“That number could go up very quickly because on some particularly difficult projects, there will be a lot of welding and anti-rust work that needs to be done. When we are engaged to restore old ‘Z’ cars, the most common problem by far is extensive rust to the body. In fact, most of our time tends to be spent on improving on and really cleaning up the bare metal body. The process can take four to eight months to complete, depending on the state of the car when it comes in.”
That said, the number of 240Z models still available for purchase is rapidly dwindling, despite its large production run back in the 1970s. “The number of cars available in Japan [a popular source for Malaysian collectors] is falling, at a time when collectors are increasingly seeking them out,” says Ho.
With the internet, there has been greater price transparency for Datsun 240Z models throughout the world. In addition to increasing rarity, price transparency is another factor behind the rapid appreciation in value of this model, says Ho.
Looking to the tail-end of the 1980s, Nissan once again revolutionised the global sports car market when it released the Nissan Skyline R32 GT-R in 1989. Unlike the Datsun 240Z, this car was never meant to be exported overseas. OKL Classic Automobiles Sdn Bhd proprietor Ong Kheng Liat says it was produced specifically for the Japanese domestic market, albeit with a limited run in Australia.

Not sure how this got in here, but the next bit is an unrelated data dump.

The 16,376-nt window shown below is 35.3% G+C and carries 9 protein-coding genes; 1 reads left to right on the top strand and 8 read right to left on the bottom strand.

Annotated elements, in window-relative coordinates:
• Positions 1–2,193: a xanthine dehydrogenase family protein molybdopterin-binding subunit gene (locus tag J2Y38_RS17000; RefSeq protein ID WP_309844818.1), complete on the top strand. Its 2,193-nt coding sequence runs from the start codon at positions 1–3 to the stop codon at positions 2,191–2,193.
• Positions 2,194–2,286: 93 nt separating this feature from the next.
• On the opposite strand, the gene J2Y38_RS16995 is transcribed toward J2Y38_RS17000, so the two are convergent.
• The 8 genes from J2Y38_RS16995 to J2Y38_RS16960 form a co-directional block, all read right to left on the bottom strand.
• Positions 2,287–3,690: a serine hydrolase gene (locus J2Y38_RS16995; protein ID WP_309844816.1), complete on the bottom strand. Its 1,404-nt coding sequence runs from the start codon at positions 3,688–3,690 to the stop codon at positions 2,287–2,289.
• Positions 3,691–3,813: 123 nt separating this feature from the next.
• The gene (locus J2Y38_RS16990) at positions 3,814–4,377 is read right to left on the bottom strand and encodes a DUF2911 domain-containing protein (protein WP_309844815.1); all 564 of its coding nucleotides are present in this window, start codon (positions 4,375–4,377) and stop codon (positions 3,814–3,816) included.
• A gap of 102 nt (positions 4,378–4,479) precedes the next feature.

Given the nickname “Godzilla”, these cars are highly sought-after the world over, particularly in the US market. Low-mileage, rust-free models of the R32 GT-R would easily command a significant premium. The reason for this “North American premium”, as Ong calls it, is down to a peculiar legislation which banned the import of cars that were 25 years old or newer.
As a result, it was only in 2014 that the R32 GT-R could be legally imported into the US. “What I have noticed is that whenever a classic Japanese sports car hits the 25-year mark, it tends to see a spike in interest from the US. Under the circumstances, it is possible for a Malaysian owner to sell a pristine, low-mileage example to a US buyer with a ‘North American premium’, up and over the usual asking price,” he says.
Ong sourced a well-kept example from an Australian owner a few years ago, after being engaged by a local car collector. “This particular example cost my client more than RM200,000,” he says.
In the US, the “North American premium” sees very clean examples regularly going for more than US$50,000, says Ong. In 2016, Sotheby’s sold an example with less than 14,000km on the odometer for US$82,500.
Even so, these values are just for the baseline model R32 GT-R. Nissan produced a very special limited edition of the car in 1993/94. Dubbed the V-Spec, fewer than 1,500 cars rolled off the production line. These examples were the zenith of the R32 GT-R generation. Unfortunately, many were heavily modified by enthusiasts over the years and clean models do not appear to have hit major auction houses just yet.
“It is very difficult to predict the value of classic Japanese cars as the overall collector’s scene is still new. But I personally think a mint-condition R32 GT-R V-Spec could go for as much as half a million ringgit, if not more,” says Ong.
Owners will also be pleased to know that Nissan took notice of the global enthusiasm for the legendary R32 GT-R. In late 2017, the automaker announced that its in-house racing division, NISMO, had established a heritage parts programme to provide new restoration components for the car.